I wasn’t texting or talking on the phone. I just had too much going on in my head. I just zoned out. And zoning out isn’t bad. Don’t misunderstand. Sometimes you need to zone out, but there are times when you can’t. There are times when you have to stay focused and on your game, and one of those times is when you’re driving in a city.

Distractions are everywhere. But it’s our choice to be distracted.

Otter at the Sedgwick County Zoo - Wichita, KS

Otter at the Sedgwick County Zoo – Wichita, KS

Today’s verses are Luke 10:38-42.

As Jesus and the disciples continued on their way to Jerusalem, they came to a certain village where a woman named Martha welcomed him into her home. Her sister, Mary, sat at the Lord’s feet, listening to what he taught. But Martha was distracted by the big dinner she was preparing. She came to Jesus and said, “Lord, doesn’t it seem unfair to you that my sister just sits here while I do all the work? Tell her to come and help me.”

But the Lord said to her, “My dear Martha, you are worried and upset over all these details! There is only one thing worth being concerned about. Mary has discovered it, and it will not be taken away from her.”

The story of Mary and Martha is one of those old Bible stories that is recounted in flannelgraph and puppet shows all the time, mainly because it’s so relevant to everyone. Even as adults, it’s a message we need.

Don’t get distracted. Even if it’s by something good.

You get that, right? Martha wasn’t overloaded doing bad things. She was making a big dinner for Jesus and His disciples. That’s not bad. That’s awesome! Remember, these guys left home. They left everything they had. Not a luxurious way to live. And I’m friends with enough guys to know that if they hit the road all together, they would rarely have home-cooked meals. They would eat out all the time. For Martha to sacrifice her time and her finances to provide a big home-cooked meal for thirteen hungry men is incredible.

And Jesus was grateful, I’m sure. But you have to get down to the heart of the issue here. Martha was a doer, a controller, a worker bee. She was probably Type A. On my writing blog, I did a series on character profiles based on a book called How Can I Get Through To You, and I’m pretty sure that Martha would classify as a Driver. And Martha had convinced herself that she needed to do something for Christ. She needed to make Him a meal.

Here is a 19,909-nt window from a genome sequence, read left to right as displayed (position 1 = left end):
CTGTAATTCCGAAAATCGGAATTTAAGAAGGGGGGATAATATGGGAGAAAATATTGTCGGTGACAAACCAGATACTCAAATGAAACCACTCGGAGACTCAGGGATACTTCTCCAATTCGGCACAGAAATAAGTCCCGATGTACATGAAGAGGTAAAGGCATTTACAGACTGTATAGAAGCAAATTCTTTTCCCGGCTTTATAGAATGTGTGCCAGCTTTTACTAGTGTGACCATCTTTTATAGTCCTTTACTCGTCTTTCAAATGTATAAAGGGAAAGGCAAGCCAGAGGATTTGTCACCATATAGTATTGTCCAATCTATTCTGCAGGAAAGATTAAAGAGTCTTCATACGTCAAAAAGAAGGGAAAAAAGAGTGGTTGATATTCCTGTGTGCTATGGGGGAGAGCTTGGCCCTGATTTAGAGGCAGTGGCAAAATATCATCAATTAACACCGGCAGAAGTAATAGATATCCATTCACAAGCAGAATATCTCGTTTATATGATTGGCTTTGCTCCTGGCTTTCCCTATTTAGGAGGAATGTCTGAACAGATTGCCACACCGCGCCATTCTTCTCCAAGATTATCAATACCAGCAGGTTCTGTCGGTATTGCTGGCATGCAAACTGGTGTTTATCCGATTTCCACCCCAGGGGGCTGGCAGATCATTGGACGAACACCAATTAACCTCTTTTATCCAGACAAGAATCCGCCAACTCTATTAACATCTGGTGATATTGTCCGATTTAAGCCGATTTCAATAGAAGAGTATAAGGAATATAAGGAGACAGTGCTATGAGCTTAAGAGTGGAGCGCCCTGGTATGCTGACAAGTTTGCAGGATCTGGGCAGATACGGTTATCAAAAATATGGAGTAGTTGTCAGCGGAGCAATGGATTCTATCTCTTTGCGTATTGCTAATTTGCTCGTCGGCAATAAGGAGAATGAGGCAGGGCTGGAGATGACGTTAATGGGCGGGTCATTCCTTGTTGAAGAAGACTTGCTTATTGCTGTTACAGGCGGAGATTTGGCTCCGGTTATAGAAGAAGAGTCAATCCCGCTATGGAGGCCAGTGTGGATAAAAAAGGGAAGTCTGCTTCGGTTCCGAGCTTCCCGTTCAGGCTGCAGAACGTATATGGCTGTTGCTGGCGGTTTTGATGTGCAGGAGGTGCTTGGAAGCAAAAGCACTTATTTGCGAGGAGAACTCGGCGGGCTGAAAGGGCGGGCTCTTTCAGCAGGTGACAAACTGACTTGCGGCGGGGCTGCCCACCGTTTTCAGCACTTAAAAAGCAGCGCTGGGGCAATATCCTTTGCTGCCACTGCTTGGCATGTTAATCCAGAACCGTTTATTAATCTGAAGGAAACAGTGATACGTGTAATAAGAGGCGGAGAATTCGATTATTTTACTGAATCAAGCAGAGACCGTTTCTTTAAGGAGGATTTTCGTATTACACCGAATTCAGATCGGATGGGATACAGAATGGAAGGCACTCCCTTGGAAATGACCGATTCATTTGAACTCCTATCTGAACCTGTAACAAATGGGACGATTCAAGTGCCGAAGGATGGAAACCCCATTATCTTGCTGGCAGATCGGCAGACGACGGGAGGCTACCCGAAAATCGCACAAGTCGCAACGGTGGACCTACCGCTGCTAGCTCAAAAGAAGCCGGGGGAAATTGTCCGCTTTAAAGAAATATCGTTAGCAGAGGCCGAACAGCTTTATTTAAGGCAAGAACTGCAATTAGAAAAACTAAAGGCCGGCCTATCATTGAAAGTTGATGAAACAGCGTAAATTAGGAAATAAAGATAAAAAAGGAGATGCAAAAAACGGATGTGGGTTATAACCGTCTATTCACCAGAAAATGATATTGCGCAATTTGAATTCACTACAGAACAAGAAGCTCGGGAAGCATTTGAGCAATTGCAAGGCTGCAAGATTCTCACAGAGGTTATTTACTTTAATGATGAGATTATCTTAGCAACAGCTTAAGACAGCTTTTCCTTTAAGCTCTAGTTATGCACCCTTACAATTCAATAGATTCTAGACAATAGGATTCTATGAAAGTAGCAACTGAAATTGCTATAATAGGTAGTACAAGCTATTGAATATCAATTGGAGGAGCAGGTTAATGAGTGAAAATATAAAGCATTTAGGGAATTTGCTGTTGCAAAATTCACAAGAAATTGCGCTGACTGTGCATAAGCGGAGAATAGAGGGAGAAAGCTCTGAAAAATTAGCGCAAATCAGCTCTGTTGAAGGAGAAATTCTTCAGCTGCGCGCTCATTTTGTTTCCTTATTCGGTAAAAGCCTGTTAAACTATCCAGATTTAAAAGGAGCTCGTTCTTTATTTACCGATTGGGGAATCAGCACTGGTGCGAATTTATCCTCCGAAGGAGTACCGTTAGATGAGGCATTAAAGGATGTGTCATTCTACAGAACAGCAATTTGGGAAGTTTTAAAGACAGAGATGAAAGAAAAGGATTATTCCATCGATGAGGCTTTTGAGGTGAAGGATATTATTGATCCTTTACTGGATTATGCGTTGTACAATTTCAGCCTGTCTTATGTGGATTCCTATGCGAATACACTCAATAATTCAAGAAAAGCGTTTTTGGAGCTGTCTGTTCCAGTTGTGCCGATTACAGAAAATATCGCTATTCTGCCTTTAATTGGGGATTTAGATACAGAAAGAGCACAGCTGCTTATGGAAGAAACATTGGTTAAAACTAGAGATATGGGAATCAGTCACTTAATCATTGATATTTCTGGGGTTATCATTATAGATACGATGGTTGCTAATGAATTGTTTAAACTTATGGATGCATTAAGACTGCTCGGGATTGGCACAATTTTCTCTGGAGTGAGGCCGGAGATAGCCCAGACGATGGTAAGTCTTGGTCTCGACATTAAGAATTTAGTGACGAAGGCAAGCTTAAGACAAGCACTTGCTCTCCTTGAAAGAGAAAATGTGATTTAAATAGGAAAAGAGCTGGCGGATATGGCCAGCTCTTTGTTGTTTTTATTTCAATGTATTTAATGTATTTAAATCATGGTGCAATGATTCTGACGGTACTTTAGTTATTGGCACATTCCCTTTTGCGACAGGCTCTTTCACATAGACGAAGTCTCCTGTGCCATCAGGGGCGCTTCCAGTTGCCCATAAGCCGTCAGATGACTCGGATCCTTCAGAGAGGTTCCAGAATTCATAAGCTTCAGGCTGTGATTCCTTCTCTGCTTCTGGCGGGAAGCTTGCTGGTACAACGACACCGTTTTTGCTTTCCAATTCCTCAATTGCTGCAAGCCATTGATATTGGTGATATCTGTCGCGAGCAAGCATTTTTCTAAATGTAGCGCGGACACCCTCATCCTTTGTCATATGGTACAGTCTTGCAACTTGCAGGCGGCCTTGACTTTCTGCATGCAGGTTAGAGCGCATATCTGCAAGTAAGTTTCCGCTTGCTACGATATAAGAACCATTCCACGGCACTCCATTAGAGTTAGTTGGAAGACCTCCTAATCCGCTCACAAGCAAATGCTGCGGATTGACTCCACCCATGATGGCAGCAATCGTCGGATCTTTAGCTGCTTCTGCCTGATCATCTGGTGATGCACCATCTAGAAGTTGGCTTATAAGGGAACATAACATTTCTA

Cool. That’s good of her. But Jesus hadn’t asked her to do that.

It’s never Jesus’ intention for us to run ourselves ragged. We weren’t designed to be in constant motion. We weren’t designed to fill up our brains with details and stress until it’s so full we can’t function properly. We weren’t designed to live that way.

God designed us to work, yes. And work is good for us. And serving is even better. But in Martha’s case, serving became extraneous. Her focus had become the work. Her perspective had shifted to herself, and she wasn’t serving so much anymore as she was just running around like a crazy person and hoping that Jesus would realize she thought she was doing it for Him.

I get that way. I think we all do. But the point today is that if we fill up our lives with distractions, even if they’re good distractions, they’re taking us away from a true relationship with God. If we’re so busy running around trying to accomplish things and be productive, we’re going to miss the opportunity to be still and listen.

God never told us to kill ourselves serving Him. He told us to be still and know Who He Is. Yes, we’re supposed to do the Word, but the Word is to listen. Yes, action is important and necessary, but the Bible is a book of balance.

Slow down. Focus. Eliminate distractions. Make priorities and keep them. Because the more extraneous details you get tangled up in, the better your chances are for missing the point completely. And not only will you miss the chance, you may end up doing something out of character. You may end up hurting someone.

God is a God of second chances, yes, and I’m thankful for that. I’m more thankful for that than I have ever been. And when we screw up, He’s there with forgiveness. But if you know the truth, why live like you don’t? If you know the difference between distraction and importance, why choose the one that will waste time?